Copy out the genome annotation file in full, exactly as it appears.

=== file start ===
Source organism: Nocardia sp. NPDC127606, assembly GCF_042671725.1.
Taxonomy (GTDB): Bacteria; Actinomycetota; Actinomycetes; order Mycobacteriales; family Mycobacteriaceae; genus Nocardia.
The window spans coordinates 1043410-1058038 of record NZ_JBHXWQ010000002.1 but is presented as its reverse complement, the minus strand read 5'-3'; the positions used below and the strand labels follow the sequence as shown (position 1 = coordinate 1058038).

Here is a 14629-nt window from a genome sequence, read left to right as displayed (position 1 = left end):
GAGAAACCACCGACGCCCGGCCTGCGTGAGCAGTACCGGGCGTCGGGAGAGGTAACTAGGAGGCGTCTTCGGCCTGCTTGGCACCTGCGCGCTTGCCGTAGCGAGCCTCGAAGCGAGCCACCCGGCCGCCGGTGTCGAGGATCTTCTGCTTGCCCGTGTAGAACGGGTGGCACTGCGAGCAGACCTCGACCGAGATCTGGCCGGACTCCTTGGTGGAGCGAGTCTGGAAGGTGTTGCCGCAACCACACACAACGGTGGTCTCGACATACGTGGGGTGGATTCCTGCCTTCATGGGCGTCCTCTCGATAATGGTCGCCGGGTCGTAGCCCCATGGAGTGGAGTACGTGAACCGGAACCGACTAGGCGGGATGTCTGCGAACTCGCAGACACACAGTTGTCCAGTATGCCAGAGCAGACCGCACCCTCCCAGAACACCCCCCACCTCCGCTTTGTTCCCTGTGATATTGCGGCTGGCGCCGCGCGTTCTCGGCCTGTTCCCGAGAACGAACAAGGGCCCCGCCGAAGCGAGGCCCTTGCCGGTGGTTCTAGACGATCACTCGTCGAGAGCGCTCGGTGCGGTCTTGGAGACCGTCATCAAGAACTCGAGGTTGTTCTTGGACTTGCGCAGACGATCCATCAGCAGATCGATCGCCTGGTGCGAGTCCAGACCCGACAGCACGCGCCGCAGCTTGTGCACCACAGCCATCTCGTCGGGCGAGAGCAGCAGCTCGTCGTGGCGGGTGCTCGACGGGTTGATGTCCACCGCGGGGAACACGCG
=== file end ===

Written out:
Source organism: Nocardia sp. NPDC127606, assembly GCF_042671725.1.
Taxonomy (GTDB): Bacteria; Actinomycetota; Actinomycetes; order Mycobacteriales; family Mycobacteriaceae; genus Nocardia.
The window spans coordinates 1043410-1058038 of record NZ_JBHXWQ010000002.1 but is presented as its reverse complement, the minus strand read 5'-3'; the positions used below and the strand labels follow the sequence as shown (position 1 = coordinate 1058038).

Here is a 14629-nt window from a genome sequence, read left to right as displayed (position 1 = left end):
GAGAAACCACCGACGCCCGGCCTGCGTGAGCAGTACCGGGCGTCGGGAGAGGTAACTAGGAGGCGTCTTCGGCCTGCTTGGCACCTGCGCGCTTGCCGTAGCGAGCCTCGAAGCGAGCCACCCGGCCGCCGGTGTCGAGGATCTTCTGCTTGCCCGTGTAGAACGGGTGGCACTGCGAGCAGACCTCGACCGAGATCTGGCCGGACTCCTTGGTGGAGCGAGTCTGGAAGGTGTTGCCGCAACCACACACAACGGTGGTCTCGACATACGTGGGGTGGATTCCTGCCTTCATGGGCGTCCTCTCGATAATGGTCGCCGGGTCGTAGCCCCATGGAGTGGAGTACGTGAACCGGAACCGACTAGGCGGGATGTCTGCGAACTCGCAGACACACAGTTGTCCAGTATGCCAGAGCAGACCGCACCCTCCCAGAACACCCCCCACCTCCGCTTTGTTCCCTGTGATATTGCGGCTGGCGCCGCGCGTTCTCGGCCTGTTCCCGAGAACGAACAAGGGCCCCGCCGAAGCGAGGCCCTTGCCGGTGGTTCTAGACGATCACTCGTCGAGAGCGCTCGGTGCGGTCTTGGAGACCGTCATCAAGAACTCGAGGTTGTTCTTGGACTTGCGCAGACGATCCATCAGCAGATCGATCGCCTGGTGCGAGTCCAGACCCGACAGCACGCGCCGCAGCTTGTGCACCACAGCCATCTCGTCGGGCGAGAGCAGCAGCTCGTCGTGGCGGGTGCTCGACGGGTTGATGTCCACCGCGGGGAACACGCG